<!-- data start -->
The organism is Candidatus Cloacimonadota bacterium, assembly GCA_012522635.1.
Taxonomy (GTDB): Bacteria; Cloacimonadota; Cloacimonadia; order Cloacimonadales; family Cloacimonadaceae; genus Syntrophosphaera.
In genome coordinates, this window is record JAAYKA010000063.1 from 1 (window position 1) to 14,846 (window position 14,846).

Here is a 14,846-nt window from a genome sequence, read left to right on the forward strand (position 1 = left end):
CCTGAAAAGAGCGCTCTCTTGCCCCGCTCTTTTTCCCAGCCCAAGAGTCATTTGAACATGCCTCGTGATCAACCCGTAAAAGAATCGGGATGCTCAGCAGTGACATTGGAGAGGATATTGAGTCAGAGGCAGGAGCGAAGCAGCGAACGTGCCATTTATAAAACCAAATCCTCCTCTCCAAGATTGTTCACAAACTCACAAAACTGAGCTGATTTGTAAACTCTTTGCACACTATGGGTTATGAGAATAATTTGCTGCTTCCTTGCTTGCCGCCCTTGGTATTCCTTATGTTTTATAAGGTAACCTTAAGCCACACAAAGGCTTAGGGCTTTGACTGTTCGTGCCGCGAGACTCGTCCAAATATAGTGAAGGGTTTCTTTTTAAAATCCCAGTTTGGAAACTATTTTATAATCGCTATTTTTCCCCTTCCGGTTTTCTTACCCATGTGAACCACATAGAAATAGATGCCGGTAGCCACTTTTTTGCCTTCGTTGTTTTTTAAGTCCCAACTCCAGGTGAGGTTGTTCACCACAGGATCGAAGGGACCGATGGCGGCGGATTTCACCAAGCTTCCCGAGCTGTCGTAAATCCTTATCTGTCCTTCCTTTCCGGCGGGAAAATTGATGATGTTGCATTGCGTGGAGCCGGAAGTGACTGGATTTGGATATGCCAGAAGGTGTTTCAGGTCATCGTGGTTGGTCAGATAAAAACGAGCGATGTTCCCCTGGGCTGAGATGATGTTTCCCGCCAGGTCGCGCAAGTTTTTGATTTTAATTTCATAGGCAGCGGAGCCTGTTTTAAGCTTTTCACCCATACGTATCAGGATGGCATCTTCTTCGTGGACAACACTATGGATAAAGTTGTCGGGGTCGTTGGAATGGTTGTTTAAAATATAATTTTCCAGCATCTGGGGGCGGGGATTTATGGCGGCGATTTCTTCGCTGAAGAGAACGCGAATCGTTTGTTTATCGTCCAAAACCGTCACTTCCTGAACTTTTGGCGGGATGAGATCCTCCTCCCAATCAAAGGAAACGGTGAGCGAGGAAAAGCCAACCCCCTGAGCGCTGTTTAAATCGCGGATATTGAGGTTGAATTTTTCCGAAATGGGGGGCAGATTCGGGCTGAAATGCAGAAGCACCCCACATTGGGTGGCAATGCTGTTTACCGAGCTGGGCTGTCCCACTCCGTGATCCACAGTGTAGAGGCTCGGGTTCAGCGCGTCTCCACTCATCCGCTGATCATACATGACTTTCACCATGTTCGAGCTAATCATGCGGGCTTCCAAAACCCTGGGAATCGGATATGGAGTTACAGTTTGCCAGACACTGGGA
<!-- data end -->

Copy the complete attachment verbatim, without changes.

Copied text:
The organism is Candidatus Cloacimonadota bacterium, assembly GCA_012522635.1.
Taxonomy (GTDB): Bacteria; Cloacimonadota; Cloacimonadia; order Cloacimonadales; family Cloacimonadaceae; genus Syntrophosphaera.
In genome coordinates, this window is record JAAYKA010000063.1 from 1 (window position 1) to 14,846 (window position 14,846).

Here is a 14,846-nt window from a genome sequence, read left to right on the forward strand (position 1 = left end):
CCTGAAAAGAGCGCTCTCTTGCCCCGCTCTTTTTCCCAGCCCAAGAGTCATTTGAACATGCCTCGTGATCAACCCGTAAAAGAATCGGGATGCTCAGCAGTGACATTGGAGAGGATATTGAGTCAGAGGCAGGAGCGAAGCAGCGAACGTGCCATTTATAAAACCAAATCCTCCTCTCCAAGATTGTTCACAAACTCACAAAACTGAGCTGATTTGTAAACTCTTTGCACACTATGGGTTATGAGAATAATTTGCTGCTTCCTTGCTTGCCGCCCTTGGTATTCCTTATGTTTTATAAGGTAACCTTAAGCCACACAAAGGCTTAGGGCTTTGACTGTTCGTGCCGCGAGACTCGTCCAAATATAGTGAAGGGTTTCTTTTTAAAATCCCAGTTTGGAAACTATTTTATAATCGCTATTTTTCCCCTTCCGGTTTTCTTACCCATGTGAACCACATAGAAATAGATGCCGGTAGCCACTTTTTTGCCTTCGTTGTTTTTTAAGTCCCAACTCCAGGTGAGGTTGTTCACCACAGGATCGAAGGGACCGATGGCGGCGGATTTCACCAAGCTTCCCGAGCTGTCGTAAATCCTTATCTGTCCTTCCTTTCCGGCGGGAAAATTGATGATGTTGCATTGCGTGGAGCCGGAAGTGACTGGATTTGGATATGCCAGAAGGTGTTTCAGGTCATCGTGGTTGGTCAGATAAAAACGAGCGATGTTCCCCTGGGCTGAGATGATGTTTCCCGCCAGGTCGCGCAAGTTTTTGATTTTAATTTCATAGGCAGCGGAGCCTGTTTTAAGCTTTTCACCCATACGTATCAGGATGGCATCTTCTTCGTGGACAACACTATGGATAAAGTTGTCGGGGTCGTTGGAATGGTTGTTTAAAATATAATTTTCCAGCATCTGGGGGCGGGGATTTATGGCGGCGATTTCTTCGCTGAAGAGAACGCGAATCGTTTGTTTATCGTCCAAAACCGTCACTTCCTGAACTTTTGGCGGGATGAGATCCTCCTCCCAATCAAAGGAAACGGTGAGCGAGGAAAAGCCAACCCCCTGAGCGCTGTTTAAATCGCGGATATTGAGGTTGAATTTTTCCGAAATGGGGGGCAGATTCGGGCTGAAATGCAGAAGCACCCCACATTGGGTGGCAATGCTGTTTACCGAGCTGGGCTGTCCCACTCCGTGATCCACAGTGTAGAGGCTCGGGTTCAGCGCGTCTCCACTCATCCGCTGATCATACATGACTTTCACCATGTTCGAGCTAATCATGCGGGCTTCCAAAACCCTGGGAATCGGATATGGAGTTACAGTTTGCCAGACACTGGGA